克里斯托弗·马洛

Consider the treatment in one text of one or more of the Seven Deadly Sins

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As knowledge seekers, many people will strive harder or try appropriate means to achieve their goal for further knowledge to the extent that bridges onto excessiveness that reflects one of the Seven Deadly Sins. Doctor Faustus is this seeker of knowledge who wants to find out more than is suitable and appropriate for him to know. Faustus is a disdainer who gets a scorner’s comeuppance. He commits a mortal sin and goes to hell for it.

Dr Faustus deals with the ambition of the Renaissance to cultivate an ‘aspiring mind’. The Renaissance as a time of intense, all-encompassing infinite knowledge is embodied in Faustus. However, he shows little discrimination in his pursuits. He delights, for example, in the Seven Deadly Sins, ironically remarking ‘O thus feeds my soul’.  Throughout the twenty-four years, he seeks experience of all kinds in the true Renaissance manner; however, instead of freedom, his knowledge brings him despair.

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Political and Philosophical theories place too heavy a burden upon a writer. The inevitable result seems to be texts that are didactic and polemical, rather than imaginative and creative. Discuss any one text, which you believe disproves this assertion.

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Dr. Faustus by Christopher Marlowe can be said to be a didactic text that details the death of the main character; the time leading up to that point and what becomes of his soul. It teaches us about his condemnation, not his salvation. However, contrary to this to disprove this assertion, Dr. Faustus is not just a didactic play. It is a play about Man pushing himself further, trying to have an intoxicating time and dream. He is a man that has been given three wishes and could be said to have found a genie in a bottle. What would the reader do with the wishes/genie? How would the reader strive for more than what they have got? Having the desire to have three wishes or to find a genie in a bottle is found in any person that allows not only them to be imaginative and creative but also the author.

Dr. Faustus wishes for many things and finds his genie in Mephistopheles. Dr. Faustus makes use of his newfound chances. He is a man who is a knowledge seeker. He wants to find out more than is good for him to know. This can not be wrong as a man who wants more than he has been offered. He does not want to plod along in life.  He wants to eat, drink, and be merry. It is no accident that he compares himself to Colossus (IV, VII). Faustus is a scholar, books are his trade, philosophy his strength. Dr. Faustus begins by reading about the Greeks, Aristotle and ends up desiring Helen of Troy. His reading also contains maps that show Faustus exotic lands with their promise of new sensations. His study of classical authors has to be commendable as they are immense stories of biblical status.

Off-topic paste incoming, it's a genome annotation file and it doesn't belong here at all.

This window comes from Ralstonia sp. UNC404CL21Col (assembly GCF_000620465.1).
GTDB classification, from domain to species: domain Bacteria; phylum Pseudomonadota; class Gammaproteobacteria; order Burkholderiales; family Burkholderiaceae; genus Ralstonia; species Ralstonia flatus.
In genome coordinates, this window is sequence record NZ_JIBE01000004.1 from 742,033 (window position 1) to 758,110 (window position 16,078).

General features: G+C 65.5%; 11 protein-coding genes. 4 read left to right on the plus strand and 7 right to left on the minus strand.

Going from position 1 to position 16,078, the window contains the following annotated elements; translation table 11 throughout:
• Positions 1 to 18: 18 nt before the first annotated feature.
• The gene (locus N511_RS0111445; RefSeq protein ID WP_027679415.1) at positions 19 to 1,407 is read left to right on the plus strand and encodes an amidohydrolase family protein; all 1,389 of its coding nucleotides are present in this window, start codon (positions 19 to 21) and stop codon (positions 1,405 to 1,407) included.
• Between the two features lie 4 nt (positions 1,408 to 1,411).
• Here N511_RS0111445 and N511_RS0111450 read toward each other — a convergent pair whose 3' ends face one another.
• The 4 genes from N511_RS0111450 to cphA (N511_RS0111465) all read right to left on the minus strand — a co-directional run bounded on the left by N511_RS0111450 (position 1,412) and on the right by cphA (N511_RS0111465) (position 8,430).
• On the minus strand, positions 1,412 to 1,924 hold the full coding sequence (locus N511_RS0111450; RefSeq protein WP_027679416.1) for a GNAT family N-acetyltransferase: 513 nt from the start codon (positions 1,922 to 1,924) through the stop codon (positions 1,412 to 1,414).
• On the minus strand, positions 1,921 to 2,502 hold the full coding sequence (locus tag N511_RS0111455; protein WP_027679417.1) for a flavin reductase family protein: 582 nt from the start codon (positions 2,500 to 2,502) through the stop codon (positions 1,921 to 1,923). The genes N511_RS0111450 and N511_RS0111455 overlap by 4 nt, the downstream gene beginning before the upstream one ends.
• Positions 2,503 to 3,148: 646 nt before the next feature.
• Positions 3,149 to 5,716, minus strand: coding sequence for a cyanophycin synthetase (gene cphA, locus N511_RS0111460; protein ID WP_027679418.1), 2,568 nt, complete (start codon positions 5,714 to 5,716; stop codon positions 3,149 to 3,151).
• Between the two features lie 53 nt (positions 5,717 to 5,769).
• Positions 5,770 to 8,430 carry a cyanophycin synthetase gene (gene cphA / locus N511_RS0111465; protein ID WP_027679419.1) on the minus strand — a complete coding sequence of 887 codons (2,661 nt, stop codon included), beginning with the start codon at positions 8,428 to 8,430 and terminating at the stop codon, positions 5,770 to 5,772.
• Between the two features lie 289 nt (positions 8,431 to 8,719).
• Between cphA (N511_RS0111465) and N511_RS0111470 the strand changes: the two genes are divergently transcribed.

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Consider how criticism might engage with race and religion (through two texts)

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Race and religion can form vital parts of any play or novel; history has proved that tension, be it through different religions/ races of people, has stirred up many conflicts. In this essay, I will refer to two texts namely ‘The Jew of Malta’ by Christopher Marlowe and ‘The Heart of Darkness’ by Joseph Conrad. I would like to show how criticism can engage from a story and that we can see the undertones of the text that shows racial and religious streams of thought and action. These narratives both show the act of colonialism/countries powers, which are true accounts of the Christian colonizers and the Turkish Siege of Malta as well as King Leopold and the Belgium Congo.

The Jew of Malta – Christopher Marlowe

Initially, The Jew of Malta resonates with themes of religious tension, which was a parallel to the time, in the sixteenth century. There were not many Jews in England during this time. Jews in England secretly practiced. Many Jews who were born into the Jewish faith either converted or pretended to be Christians. Criticism can be pointed not only towards the non-secular people in England but also where this play tries to deal with the anti-semitic feeling that was rife throughout the whole of Europe. The Jewish people did not believe in Christianity, so they were a threat to social order. English Protestants felt that Jews were outsiders as well as Muslims and Catholics. Marlowe forces the reader to re-examine the factors that were the start of internationalism. It makes the reader comment about the internal affairs at that time. The subject of commerce and internationalism had a role in the unfolding drama that could be equal to the effects of antisemitism.

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